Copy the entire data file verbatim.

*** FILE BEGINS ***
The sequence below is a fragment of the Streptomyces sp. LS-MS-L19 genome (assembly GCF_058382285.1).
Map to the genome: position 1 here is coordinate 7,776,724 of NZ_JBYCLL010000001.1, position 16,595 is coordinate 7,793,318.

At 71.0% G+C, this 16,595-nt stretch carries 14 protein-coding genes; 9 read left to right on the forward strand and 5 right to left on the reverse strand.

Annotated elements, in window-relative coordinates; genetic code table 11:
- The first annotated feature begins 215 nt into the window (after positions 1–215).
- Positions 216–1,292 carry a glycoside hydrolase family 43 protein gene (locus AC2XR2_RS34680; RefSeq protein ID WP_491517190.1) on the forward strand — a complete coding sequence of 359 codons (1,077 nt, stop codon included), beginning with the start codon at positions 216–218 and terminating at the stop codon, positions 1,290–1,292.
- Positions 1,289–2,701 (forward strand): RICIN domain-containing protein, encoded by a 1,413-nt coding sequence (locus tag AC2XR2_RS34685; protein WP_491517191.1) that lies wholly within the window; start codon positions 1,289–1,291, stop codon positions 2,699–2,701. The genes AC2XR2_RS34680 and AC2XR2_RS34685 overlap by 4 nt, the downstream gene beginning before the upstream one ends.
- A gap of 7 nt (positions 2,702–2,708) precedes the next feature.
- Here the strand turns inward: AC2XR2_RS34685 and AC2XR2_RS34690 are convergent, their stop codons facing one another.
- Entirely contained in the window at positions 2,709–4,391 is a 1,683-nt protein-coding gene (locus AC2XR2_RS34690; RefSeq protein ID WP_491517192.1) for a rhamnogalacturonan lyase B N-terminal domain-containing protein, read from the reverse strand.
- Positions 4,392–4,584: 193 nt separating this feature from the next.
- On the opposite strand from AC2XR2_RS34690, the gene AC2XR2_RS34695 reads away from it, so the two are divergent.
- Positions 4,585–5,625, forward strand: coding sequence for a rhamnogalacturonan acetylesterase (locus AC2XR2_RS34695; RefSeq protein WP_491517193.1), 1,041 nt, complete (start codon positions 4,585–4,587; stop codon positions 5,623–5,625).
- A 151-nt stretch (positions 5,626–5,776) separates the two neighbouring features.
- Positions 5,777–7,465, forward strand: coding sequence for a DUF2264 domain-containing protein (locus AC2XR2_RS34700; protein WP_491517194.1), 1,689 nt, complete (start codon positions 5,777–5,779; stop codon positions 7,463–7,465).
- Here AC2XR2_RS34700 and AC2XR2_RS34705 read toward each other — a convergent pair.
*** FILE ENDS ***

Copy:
The sequence below is a fragment of the Streptomyces sp. LS-MS-L19 genome (assembly GCF_058382285.1).
Map to the genome: position 1 here is coordinate 7,776,724 of NZ_JBYCLL010000001.1, position 16,595 is coordinate 7,793,318.

At 71.0% G+C, this 16,595-nt stretch carries 14 protein-coding genes; 9 read left to right on the forward strand and 5 right to left on the reverse strand.

Annotated elements, in window-relative coordinates; genetic code table 11:
- The first annotated feature begins 215 nt into the window (after positions 1–215).
- Positions 216–1,292 carry a glycoside hydrolase family 43 protein gene (locus AC2XR2_RS34680; RefSeq protein ID WP_491517190.1) on the forward strand — a complete coding sequence of 359 codons (1,077 nt, stop codon included), beginning with the start codon at positions 216–218 and terminating at the stop codon, positions 1,290–1,292.
- Positions 1,289–2,701 (forward strand): RICIN domain-containing protein, encoded by a 1,413-nt coding sequence (locus tag AC2XR2_RS34685; protein WP_491517191.1) that lies wholly within the window; start codon positions 1,289–1,291, stop codon positions 2,699–2,701. The genes AC2XR2_RS34680 and AC2XR2_RS34685 overlap by 4 nt, the downstream gene beginning before the upstream one ends.
- A gap of 7 nt (positions 2,702–2,708) precedes the next feature.
- Here the strand turns inward: AC2XR2_RS34685 and AC2XR2_RS34690 are convergent, their stop codons facing one another.
- Entirely contained in the window at positions 2,709–4,391 is a 1,683-nt protein-coding gene (locus AC2XR2_RS34690; RefSeq protein ID WP_491517192.1) for a rhamnogalacturonan lyase B N-terminal domain-containing protein, read from the reverse strand.
- Positions 4,392–4,584: 193 nt separating this feature from the next.
- On the opposite strand from AC2XR2_RS34690, the gene AC2XR2_RS34695 reads away from it, so the two are divergent.
- Positions 4,585–5,625, forward strand: coding sequence for a rhamnogalacturonan acetylesterase (locus AC2XR2_RS34695; RefSeq protein WP_491517193.1), 1,041 nt, complete (start codon positions 4,585–4,587; stop codon positions 5,623–5,625).
- A 151-nt stretch (positions 5,626–5,776) separates the two neighbouring features.
- Positions 5,777–7,465, forward strand: coding sequence for a DUF2264 domain-containing protein (locus AC2XR2_RS34700; protein WP_491517194.1), 1,689 nt, complete (start codon positions 5,777–5,779; stop codon positions 7,463–7,465).
- Here AC2XR2_RS34700 and AC2XR2_RS34705 read toward each other — a convergent pair.